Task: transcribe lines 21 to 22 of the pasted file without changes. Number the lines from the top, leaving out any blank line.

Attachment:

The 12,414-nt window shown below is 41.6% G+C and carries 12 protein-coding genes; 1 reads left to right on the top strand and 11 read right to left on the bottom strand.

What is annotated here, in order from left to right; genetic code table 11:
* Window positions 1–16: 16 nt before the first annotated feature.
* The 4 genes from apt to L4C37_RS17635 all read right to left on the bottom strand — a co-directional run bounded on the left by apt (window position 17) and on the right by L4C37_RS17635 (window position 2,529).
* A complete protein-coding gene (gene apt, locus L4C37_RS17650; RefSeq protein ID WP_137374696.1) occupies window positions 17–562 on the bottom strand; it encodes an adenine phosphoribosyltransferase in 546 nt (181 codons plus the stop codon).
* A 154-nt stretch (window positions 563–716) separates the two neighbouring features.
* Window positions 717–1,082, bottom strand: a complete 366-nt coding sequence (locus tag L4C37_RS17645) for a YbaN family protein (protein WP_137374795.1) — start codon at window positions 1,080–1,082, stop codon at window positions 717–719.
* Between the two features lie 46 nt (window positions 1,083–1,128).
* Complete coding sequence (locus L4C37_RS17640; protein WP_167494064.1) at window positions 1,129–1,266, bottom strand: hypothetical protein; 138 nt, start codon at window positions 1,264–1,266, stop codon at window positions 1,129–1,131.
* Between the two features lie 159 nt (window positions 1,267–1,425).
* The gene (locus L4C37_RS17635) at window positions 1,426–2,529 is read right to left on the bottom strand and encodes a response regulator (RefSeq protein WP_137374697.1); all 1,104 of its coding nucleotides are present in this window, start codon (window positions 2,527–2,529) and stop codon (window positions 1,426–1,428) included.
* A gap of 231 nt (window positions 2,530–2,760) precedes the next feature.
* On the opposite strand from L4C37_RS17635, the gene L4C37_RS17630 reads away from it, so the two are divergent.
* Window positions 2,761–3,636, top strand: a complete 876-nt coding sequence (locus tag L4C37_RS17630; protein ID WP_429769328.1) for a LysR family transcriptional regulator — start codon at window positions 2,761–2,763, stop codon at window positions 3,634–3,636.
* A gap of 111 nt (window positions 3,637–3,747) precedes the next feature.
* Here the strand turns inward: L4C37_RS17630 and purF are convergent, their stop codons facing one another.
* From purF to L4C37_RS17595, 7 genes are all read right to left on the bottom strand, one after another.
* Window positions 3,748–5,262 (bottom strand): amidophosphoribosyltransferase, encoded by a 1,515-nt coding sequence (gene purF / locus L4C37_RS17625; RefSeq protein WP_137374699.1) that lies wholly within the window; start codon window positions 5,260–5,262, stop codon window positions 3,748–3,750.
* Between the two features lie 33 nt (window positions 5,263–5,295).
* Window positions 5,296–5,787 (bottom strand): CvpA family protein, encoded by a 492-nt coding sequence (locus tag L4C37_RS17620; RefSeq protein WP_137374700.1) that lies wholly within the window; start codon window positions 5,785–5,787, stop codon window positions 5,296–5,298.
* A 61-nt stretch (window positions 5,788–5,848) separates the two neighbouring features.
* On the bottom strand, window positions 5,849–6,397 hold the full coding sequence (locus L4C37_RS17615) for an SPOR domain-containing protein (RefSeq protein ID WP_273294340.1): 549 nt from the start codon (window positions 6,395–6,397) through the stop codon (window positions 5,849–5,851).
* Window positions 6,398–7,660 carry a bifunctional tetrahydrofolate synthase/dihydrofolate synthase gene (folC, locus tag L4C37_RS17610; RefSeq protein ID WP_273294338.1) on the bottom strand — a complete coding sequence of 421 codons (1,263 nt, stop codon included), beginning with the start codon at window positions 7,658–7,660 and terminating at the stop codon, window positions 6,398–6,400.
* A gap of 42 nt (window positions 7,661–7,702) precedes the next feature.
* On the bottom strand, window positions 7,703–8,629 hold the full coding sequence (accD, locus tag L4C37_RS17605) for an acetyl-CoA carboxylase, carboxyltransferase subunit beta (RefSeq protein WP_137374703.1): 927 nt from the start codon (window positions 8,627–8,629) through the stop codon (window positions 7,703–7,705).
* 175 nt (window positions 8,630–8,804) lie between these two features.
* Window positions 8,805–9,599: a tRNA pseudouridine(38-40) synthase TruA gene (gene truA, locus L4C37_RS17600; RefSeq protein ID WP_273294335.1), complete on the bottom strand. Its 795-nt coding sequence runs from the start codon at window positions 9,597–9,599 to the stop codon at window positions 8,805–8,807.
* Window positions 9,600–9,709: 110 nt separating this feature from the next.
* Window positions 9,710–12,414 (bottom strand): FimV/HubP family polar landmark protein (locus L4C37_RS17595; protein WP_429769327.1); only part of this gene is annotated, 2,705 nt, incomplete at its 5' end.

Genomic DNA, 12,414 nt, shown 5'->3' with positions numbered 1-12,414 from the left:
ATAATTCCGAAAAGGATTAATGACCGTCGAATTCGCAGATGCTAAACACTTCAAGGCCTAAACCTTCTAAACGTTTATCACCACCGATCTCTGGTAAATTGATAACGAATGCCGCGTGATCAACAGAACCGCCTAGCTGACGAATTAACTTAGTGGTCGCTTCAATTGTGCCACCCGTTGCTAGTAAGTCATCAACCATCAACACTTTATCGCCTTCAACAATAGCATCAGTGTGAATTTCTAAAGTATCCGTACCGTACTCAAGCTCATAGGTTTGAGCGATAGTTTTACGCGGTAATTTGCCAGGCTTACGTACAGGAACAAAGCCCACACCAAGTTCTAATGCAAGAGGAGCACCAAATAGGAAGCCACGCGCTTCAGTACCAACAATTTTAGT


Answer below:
* A 61-nt stretch (window positions 5,788–5,848) separates the two neighbouring features.
* On the bottom strand, window positions 5,849–6,397 hold the full coding sequence (locus L4C37_RS17615) for an SPOR domain-containing protein (RefSeq protein ID WP_273294340.1): 549 nt from the start codon (window positions 6,395–6,397) through the stop codon (window positions 5,849–5,851).